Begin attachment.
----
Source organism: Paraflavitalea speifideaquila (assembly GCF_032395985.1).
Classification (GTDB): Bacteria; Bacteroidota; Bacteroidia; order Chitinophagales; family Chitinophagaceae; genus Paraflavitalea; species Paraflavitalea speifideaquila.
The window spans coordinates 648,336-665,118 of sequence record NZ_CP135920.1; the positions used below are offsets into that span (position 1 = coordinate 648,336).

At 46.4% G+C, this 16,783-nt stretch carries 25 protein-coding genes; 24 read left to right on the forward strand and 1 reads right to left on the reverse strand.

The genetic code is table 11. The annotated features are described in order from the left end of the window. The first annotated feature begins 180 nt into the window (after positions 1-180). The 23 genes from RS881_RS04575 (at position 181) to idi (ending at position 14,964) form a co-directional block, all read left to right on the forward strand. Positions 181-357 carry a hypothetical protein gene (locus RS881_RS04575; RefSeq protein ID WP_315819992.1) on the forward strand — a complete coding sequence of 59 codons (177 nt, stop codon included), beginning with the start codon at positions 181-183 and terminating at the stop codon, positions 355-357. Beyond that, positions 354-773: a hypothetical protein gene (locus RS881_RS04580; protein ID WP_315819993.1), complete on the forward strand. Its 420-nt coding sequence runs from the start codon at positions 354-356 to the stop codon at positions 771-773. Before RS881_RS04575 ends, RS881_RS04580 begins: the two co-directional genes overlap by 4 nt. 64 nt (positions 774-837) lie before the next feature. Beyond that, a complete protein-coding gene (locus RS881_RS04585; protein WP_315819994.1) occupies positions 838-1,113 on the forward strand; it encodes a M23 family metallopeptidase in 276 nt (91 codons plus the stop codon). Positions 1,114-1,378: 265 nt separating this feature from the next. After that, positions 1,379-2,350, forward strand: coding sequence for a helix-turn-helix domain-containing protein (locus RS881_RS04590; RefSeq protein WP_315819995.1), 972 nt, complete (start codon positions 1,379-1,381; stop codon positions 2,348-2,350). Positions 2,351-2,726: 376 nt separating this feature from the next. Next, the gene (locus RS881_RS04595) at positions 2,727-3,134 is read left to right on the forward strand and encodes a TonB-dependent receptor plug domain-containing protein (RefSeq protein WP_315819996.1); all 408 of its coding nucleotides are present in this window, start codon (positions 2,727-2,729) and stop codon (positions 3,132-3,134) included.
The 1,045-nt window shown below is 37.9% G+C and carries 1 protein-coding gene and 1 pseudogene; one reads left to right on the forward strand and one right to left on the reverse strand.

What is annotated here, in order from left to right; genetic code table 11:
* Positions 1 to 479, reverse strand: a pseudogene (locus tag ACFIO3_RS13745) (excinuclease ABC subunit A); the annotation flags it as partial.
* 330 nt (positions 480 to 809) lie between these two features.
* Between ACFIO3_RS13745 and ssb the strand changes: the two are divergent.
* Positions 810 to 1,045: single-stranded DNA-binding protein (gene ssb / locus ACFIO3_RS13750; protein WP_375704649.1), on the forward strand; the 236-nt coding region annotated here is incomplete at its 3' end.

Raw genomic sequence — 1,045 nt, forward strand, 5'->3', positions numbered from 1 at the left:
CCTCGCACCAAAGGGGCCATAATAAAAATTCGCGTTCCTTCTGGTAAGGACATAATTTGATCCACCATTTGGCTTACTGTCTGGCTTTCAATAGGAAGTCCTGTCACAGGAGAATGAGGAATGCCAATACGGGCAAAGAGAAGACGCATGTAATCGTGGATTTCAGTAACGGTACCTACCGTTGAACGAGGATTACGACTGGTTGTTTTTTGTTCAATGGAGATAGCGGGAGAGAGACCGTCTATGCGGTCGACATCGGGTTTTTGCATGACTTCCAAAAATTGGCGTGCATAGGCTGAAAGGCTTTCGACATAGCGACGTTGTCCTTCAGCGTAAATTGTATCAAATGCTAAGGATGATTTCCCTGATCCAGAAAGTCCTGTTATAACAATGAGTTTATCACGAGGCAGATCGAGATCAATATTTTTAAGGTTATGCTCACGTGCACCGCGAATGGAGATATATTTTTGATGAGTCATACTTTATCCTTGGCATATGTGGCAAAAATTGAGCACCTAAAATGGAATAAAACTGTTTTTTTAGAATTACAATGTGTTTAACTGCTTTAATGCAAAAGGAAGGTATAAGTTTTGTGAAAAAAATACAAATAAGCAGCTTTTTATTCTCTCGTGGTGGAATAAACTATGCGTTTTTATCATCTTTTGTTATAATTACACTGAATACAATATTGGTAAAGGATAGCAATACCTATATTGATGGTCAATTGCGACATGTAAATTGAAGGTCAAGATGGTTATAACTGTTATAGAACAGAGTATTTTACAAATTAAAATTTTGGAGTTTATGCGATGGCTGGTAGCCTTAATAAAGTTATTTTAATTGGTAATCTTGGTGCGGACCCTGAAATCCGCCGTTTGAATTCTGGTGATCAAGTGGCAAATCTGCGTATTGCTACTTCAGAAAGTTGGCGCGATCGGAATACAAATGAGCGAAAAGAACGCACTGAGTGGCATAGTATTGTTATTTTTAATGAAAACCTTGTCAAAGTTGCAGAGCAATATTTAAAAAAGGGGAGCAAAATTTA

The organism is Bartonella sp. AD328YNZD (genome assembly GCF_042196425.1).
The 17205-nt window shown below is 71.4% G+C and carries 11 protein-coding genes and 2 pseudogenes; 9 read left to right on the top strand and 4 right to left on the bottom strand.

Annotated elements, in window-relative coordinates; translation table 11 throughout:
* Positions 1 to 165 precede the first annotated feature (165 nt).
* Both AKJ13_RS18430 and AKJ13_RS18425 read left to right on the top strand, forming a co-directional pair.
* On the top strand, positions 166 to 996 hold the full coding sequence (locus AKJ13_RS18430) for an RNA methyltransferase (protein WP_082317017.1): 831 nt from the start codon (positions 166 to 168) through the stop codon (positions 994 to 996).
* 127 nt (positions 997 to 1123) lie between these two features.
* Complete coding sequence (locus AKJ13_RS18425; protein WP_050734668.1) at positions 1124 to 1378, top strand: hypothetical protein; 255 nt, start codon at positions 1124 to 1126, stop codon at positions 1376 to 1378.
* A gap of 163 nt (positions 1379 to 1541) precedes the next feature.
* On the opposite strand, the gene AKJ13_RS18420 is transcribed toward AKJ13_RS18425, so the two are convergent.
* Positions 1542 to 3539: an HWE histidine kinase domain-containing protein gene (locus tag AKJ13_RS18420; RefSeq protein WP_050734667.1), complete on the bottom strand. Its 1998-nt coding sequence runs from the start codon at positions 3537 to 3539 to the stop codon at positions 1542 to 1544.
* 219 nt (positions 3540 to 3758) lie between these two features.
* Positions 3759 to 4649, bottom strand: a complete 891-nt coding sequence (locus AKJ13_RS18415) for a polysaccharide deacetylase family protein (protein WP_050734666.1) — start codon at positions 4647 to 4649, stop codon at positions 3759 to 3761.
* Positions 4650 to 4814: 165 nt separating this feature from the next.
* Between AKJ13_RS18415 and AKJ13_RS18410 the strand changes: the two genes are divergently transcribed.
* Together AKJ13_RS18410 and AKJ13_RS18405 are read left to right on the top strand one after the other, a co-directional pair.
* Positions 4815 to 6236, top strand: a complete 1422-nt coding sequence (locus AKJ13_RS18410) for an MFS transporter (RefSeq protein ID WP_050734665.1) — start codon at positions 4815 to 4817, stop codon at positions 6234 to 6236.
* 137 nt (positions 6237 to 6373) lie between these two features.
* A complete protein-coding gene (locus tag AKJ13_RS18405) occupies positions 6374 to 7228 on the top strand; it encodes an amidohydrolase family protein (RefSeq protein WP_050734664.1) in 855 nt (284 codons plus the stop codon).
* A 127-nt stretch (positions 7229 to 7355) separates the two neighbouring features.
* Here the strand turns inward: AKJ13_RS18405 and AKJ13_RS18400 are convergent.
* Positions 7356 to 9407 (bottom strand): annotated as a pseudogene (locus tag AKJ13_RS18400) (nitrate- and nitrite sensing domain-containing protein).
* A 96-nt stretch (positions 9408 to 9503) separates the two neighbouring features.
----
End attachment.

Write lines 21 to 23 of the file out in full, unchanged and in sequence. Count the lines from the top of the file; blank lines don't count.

* Complete coding sequence (locus AKJ13_RS18425; protein WP_050734668.1) at positions 1124 to 1378, top strand: hypothetical protein; 255 nt, start codon at positions 1124 to 1126, stop codon at positions 1376 to 1378.
* A gap of 163 nt (positions 1379 to 1541) precedes the next feature.
* On the opposite strand, the gene AKJ13_RS18420 is transcribed toward AKJ13_RS18425, so the two are convergent.